The aim of this presentation is to review the current global guidelines for canine vaccination and to consider how they might apply to veterinary practice in Asia as considered by the WSAVA Vaccination Guidelines Group (VGG) during their 2-year project in Asia.
Global Canine Vaccination Guidelines
There are two sets of canine vaccination guidelines available: those produced by the American Animal Hospital Association1 and those from the WSAVA VGG.2 The fundamental principle of both sets of guidelines, as encapsulated by the VGG, is that 'we should aim to vaccinate every animal with core vaccines and to vaccinate each individual less frequently by only giving non-core vaccines that are necessary for that animal'.
The WSAVA guidelines suggest that we should aim to vaccinate more animals. This relates to the phenomenon of 'herd immunity'. Herd immunity suggests that where at least 75% of a herd of animals is vaccinated, it is difficult for an infectious disease outbreak to occur. The 'herd' for a small animal practitioner is the population of dogs and cats living within his or her practice area - and our aim should be to have as many of these animals vaccinated as possible, in order to reduce the chances of disease outbreak in the herd. This is particularly important in the context of canine rabies. Where a mass vaccination campaign results in at least 70% of the dog population receiving vaccine, there is marked impact on the prevalence of canine and human rabies.
In order to apply the principles of vaccination guidelines, it is firstly necessary to understand the definitions of 'core' and 'non-core' vaccines. Core vaccines are those that all animals should receive to protect them against diseases of global significance or where legislation may dictate (i.e., canine rabies). The use of non-core vaccines is dictated by geographical location, lifestyle and exposure risk. Some vaccines are not recommended because there is little scientific justification for their use.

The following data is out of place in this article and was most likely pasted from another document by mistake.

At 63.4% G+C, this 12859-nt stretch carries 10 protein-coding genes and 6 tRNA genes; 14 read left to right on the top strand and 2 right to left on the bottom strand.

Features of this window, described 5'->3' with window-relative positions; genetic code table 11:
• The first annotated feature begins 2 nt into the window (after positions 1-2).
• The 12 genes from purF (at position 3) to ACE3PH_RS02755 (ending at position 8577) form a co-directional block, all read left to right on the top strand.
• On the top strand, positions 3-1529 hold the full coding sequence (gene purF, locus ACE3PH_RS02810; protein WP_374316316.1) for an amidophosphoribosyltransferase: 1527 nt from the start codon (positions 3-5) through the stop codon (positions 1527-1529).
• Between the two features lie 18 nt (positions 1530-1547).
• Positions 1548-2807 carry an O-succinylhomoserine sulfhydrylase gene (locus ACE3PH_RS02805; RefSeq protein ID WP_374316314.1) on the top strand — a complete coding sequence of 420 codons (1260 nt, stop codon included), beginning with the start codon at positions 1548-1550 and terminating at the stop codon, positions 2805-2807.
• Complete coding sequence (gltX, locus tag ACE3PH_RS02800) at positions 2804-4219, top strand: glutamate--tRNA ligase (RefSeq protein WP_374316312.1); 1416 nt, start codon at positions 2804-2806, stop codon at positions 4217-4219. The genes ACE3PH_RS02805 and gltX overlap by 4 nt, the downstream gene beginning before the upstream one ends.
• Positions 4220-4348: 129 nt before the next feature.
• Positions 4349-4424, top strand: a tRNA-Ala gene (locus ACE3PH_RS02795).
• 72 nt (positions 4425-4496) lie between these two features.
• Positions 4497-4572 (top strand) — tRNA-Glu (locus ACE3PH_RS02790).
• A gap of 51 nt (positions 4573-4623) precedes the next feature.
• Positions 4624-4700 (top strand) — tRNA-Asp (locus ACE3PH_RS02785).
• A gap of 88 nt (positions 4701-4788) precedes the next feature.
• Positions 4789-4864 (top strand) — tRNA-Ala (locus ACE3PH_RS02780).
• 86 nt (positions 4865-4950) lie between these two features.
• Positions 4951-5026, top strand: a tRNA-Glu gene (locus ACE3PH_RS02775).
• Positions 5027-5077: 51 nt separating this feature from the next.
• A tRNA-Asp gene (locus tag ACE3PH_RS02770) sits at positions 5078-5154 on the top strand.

For dogs, the core vaccines are those that protect against canine distemper virus (CDV), canine adenovirus (CAV) and canine parvovirus-2 (CPV). In any country in which rabies is an endemic disease, then rabies vaccination is also considered core for dogs. Non-core canine vaccines include those that protect against leptospirosis, canine parainfluenza virus (CPi), Bordetella bronchiseptica and Borrelia. Canine coronavirus (CCV) vaccine is not recommended, as there is little evidence that CCV is a primary enteric pathogen or that the vaccine can protect against such infection.
WSAVA guidelines provide generic advice to practitioners, but it is impossible to ensure that the guidelines are tailored to best fit the local situation in each of the 78 WSAVA member countries. The VGG encourages national associations to adapt and modify the guidelines for local use where appropriate. This process might involve altering the classification of a vaccine. For example, in the UK, Leptospira vaccine is considered core for the dog, and attempts are now being made to provide data that define disease prevalence.3
Core Vaccination of Puppies